Mt. View, Arkansas – March 21, 2011 by Bob Phillips
What started as a ‘doodle pad idea’ in Hidalgo, Texas, in 1996, eventually evolved into an incredible resurgence of interest in old-time ‘rural’ corn pone humor. Dr. Robert Earl Reed was trying to figure out a way to regain the popularity of old-time rural humor. What he dreamed up was an act called ‘Ooty, Cooty, and Pooty,’ a comedy mainstay that would later become his “Chicken House Opry.”
“I had a pretty good career in traditional country music,” Dr. Reed said, “I recorded for Arco Records in California, and then K-Ark Records in Nashville, Tennessee. To see me over the rough spots in the road, I became an auctioneer, and discovered early on it’s as easy to get big bids on earth-moving equipment as it is a box of buttons, so that’s the direction I took. I teamed up with Leroy Van Dyke (the Singing Auctioneer), hiring him to help me with the business, and that led to a direct relationship with Hank Thompson, a western swing artist. I had a band that occasionally backed Thompson for our smaller projects. Lucy Jackson was my keyboardist. Hank took such a liking to Lucy’s music, he eventually included her in his own band, and started using her regularly. At the same time, I was taking a personal interest in Lucy, and was also pursuing a way to bring back good down-home humor to country music.”
Rural humor goes back a long ways in the American psyche. Sometimes just mentioning a name brings instant recall. Judy Canova! Homer & Jethro! Minnie Pearl! Rod Bradsfield! Andy Griffith! Yes, even Andy Griffith. Before he played the bashful Sheriff in Mayberry, he began a recording career at a very young age, recording an LP as a young mountain boy describing a football game that he had seen for the first time. The dissertation is hilarious. Dolly Parton’s hour-glass figure and outrageous outfits, along with her angelic voice, played perfectly against Porter Wagoner’s corn pone humor and his use of old-fashioned country sensibility. A guaranteed laugh usually told about the wealthy city-slicker wanting to get out of his congested, smelly, dirty, traffic snarled big town and go to the country. Once there he gets lost, and in trying to get directions from a hillbilly, the story relentlessly ends with the same punch line, as the hillbilly says, “I’m not the one that’s lost, you are.”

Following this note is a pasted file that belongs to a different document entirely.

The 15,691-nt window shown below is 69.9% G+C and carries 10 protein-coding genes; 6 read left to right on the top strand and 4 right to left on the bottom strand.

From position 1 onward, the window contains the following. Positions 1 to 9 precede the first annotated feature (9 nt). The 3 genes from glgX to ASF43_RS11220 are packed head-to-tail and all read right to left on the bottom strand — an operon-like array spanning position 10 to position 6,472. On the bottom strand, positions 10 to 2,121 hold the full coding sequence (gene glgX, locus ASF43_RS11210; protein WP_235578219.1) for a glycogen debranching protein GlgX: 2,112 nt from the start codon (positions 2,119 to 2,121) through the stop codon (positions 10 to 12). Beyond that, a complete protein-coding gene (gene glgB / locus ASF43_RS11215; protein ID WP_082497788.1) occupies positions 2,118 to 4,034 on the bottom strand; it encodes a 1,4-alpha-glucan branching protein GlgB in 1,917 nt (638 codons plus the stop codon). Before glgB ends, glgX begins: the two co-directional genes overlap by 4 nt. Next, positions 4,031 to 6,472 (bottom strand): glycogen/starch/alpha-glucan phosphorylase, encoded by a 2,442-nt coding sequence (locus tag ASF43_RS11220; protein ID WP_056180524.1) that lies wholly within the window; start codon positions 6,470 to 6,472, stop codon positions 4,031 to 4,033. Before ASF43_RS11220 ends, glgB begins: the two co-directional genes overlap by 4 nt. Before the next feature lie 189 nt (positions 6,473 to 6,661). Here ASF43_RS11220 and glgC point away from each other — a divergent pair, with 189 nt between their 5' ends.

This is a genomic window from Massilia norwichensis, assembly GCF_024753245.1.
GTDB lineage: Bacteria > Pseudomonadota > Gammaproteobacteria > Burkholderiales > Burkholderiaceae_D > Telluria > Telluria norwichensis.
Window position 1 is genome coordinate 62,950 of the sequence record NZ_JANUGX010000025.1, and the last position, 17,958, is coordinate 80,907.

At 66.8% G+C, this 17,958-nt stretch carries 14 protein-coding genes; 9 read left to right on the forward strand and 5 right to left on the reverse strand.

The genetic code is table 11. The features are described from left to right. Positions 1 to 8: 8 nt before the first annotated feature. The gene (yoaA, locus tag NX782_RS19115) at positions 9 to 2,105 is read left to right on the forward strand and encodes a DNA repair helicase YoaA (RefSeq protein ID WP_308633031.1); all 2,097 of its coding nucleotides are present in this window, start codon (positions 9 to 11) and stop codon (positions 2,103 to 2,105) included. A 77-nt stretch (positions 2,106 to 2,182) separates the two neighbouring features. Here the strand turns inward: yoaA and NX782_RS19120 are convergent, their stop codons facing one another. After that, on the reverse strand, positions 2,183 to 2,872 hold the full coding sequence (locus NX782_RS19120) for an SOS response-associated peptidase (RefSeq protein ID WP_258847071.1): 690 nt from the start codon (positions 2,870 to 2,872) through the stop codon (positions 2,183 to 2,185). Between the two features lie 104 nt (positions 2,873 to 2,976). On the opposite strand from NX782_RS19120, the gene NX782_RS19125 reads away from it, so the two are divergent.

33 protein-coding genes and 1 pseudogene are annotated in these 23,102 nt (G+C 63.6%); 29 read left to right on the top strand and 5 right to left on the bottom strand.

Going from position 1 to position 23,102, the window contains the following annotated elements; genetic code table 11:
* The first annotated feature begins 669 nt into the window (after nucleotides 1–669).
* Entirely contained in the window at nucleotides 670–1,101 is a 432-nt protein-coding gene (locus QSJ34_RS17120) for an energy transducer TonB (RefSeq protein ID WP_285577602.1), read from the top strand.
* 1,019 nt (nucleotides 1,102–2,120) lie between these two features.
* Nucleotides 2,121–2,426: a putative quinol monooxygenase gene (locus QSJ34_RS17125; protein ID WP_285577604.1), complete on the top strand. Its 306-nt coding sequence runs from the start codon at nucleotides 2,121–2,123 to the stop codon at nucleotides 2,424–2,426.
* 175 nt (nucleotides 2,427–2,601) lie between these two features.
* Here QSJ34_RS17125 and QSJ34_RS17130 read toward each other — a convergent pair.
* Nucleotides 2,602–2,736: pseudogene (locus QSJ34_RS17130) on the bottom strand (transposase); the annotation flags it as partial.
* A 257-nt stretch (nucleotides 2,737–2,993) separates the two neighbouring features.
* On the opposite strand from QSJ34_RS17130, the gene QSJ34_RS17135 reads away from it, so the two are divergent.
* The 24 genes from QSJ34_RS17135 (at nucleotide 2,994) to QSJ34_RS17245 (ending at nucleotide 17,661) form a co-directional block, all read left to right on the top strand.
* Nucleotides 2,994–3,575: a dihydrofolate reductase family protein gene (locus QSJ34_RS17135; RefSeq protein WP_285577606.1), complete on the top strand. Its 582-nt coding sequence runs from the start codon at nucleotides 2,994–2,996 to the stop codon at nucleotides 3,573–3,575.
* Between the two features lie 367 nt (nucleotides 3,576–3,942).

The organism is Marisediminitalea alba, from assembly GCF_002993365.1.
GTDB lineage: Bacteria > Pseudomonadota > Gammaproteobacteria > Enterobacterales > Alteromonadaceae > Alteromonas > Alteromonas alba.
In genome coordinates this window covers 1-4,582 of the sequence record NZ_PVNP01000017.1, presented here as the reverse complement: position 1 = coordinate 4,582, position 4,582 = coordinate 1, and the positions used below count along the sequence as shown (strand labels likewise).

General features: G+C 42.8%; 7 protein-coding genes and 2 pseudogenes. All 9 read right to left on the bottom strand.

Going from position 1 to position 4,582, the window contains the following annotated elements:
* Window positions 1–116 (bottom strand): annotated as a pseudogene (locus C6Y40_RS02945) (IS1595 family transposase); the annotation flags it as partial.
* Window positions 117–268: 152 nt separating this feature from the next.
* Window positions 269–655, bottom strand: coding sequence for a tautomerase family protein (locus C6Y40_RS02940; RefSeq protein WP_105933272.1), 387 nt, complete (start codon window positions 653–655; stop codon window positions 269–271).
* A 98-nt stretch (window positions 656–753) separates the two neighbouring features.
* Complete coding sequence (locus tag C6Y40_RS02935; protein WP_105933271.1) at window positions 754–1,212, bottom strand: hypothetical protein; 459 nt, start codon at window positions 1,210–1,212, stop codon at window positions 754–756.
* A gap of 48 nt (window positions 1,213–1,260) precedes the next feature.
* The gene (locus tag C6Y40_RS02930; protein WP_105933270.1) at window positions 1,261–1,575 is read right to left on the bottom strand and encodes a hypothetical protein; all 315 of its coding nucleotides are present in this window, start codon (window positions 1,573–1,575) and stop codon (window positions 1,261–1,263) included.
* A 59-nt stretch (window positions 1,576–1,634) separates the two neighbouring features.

Corn pone humor goes back even further. Vaudeville was home of old-time medicine and minstrel shows, even black-face comedy as portrayed by Amos & Andy. This kind of humor didn’t last very long, but taking its place early on, was a comedian by the name of Cliff Arquette. His basic comedy was reading a ‘Letter From Mama.’ He became a regular on the NBC-TV ‘Tonight’ Show when Jack Paar hosted it in the 50’s, as a comic character named Charlie Weaver. Later on, even Johnny Carson used corn pone as the character of a Minnesotan farmer, utilizing a plaid cap with ear muffs sticking straight out.
Rural humor was also a mainstay in early television programs, especially shows like the ‘Beverly Hillbillies,’ and ‘Green Acres.’ And, who can forget the down-to-earth humor of Ma & Pa Kettle in the movies. Perhaps the most successful of the television offerings was ‘Hee-Haw,’ a genuine corn pone approach to everything they did. Grandpa Jones grew into the character he represented on this show.
Nationally known comics also used a similar approach to humor. Will Rogers used the formula to intimidate politicians, and made Presidents laugh. Mark Twain once said, “You tell me whar a man gits his corn pone, en I’ll tell you what his ‘pinions is.”